“In general, it’s a mess,” echoes Paskaljevic. “The government gives automatic help to any film that is ready to start production. So you know that you can get $70,000, but it means little. A normal film costs $1.2 to $1.5 million in Yugoslavia, so you can have five percent from the government and then after that, state television is obliged to give you another fifteen percent, but that’s it. The rest you have to find by yourself. So,” he continues, “you are obliged to make a [international] co-production, which is quite easy for me, because people know me. But for the young filmmakers, it is a catastrophe,” adds Paskaljevic. Witness Dragojevic’s frustration: “I am a little sick of searching for sponsorship, cheating the government, cheating the ministry of culture, cheating the official television — I cheated them twice — they’re just stupid.” In addition to the normal routes of financing, Paskaljevic also offers “war profiteers” as a potential source, but “they will want you to put their daughters or wives in the film,” he says.
Despite production challenges, both Paskaljevic and Dragojevic produced potent films about the disintegration of their country. And hitting the point home, Dragojevic says he cast his two 15-year-old actors from the streets. When the director first met Milan Maric, who plays Kraut, he showed up bleeding from a fight he had on the way to the audition, and Dusan Pekic who plays Pinki, attempted suicide with heroine when he was 14, and shot one of his pimp-father’s customers just six months before production. “A very problematic kid,” intones Dragojevic.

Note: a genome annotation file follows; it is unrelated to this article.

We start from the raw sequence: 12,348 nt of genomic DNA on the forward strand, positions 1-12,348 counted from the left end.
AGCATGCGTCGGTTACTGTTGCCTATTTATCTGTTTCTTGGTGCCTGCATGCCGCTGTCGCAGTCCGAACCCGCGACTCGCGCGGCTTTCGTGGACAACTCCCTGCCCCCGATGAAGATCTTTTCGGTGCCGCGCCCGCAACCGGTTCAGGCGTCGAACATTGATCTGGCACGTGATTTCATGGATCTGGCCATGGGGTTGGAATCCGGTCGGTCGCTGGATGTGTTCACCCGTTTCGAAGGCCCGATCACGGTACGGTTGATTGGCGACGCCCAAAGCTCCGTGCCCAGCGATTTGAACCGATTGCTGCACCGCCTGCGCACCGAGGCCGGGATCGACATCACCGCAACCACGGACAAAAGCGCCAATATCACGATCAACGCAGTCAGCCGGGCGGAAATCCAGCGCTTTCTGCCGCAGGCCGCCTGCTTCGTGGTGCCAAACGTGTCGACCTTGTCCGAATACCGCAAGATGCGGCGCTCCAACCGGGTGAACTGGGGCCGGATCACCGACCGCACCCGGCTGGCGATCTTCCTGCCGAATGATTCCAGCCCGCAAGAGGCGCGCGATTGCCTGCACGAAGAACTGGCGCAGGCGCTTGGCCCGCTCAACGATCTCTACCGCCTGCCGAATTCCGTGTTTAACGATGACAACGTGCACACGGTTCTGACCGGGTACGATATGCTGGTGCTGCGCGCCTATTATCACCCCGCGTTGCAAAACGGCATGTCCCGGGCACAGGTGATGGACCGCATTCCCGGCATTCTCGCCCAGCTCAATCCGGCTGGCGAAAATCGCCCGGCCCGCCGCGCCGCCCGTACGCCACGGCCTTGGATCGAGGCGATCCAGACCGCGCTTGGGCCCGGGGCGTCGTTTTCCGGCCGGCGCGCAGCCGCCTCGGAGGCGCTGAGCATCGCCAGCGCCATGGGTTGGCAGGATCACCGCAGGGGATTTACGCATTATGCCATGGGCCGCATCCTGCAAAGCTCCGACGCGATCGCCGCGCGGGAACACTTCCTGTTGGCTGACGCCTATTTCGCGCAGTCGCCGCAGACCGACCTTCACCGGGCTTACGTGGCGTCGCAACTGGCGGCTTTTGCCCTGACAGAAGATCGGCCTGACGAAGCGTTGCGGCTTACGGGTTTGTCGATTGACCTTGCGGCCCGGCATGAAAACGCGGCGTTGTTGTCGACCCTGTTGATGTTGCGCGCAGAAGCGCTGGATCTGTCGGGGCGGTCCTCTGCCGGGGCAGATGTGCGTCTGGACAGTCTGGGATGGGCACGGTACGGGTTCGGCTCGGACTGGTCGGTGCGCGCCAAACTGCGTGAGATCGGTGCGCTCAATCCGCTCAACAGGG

Neither filmmaker offers much hope about their own future in the Balkan region. Paskaljevic is presently location scouting in Mexico for his next film; Dragojevic is taking meetings in New York and Los Angeles, trying to get a new project off the ground here. As Dragojevic pessimistically says, “I will never make a film in my country while this regime is in power. Which means the next 20-30 years.” Only Paskaljevic offers the slightest thread of optimism: “I think hope can only come from the new generation.”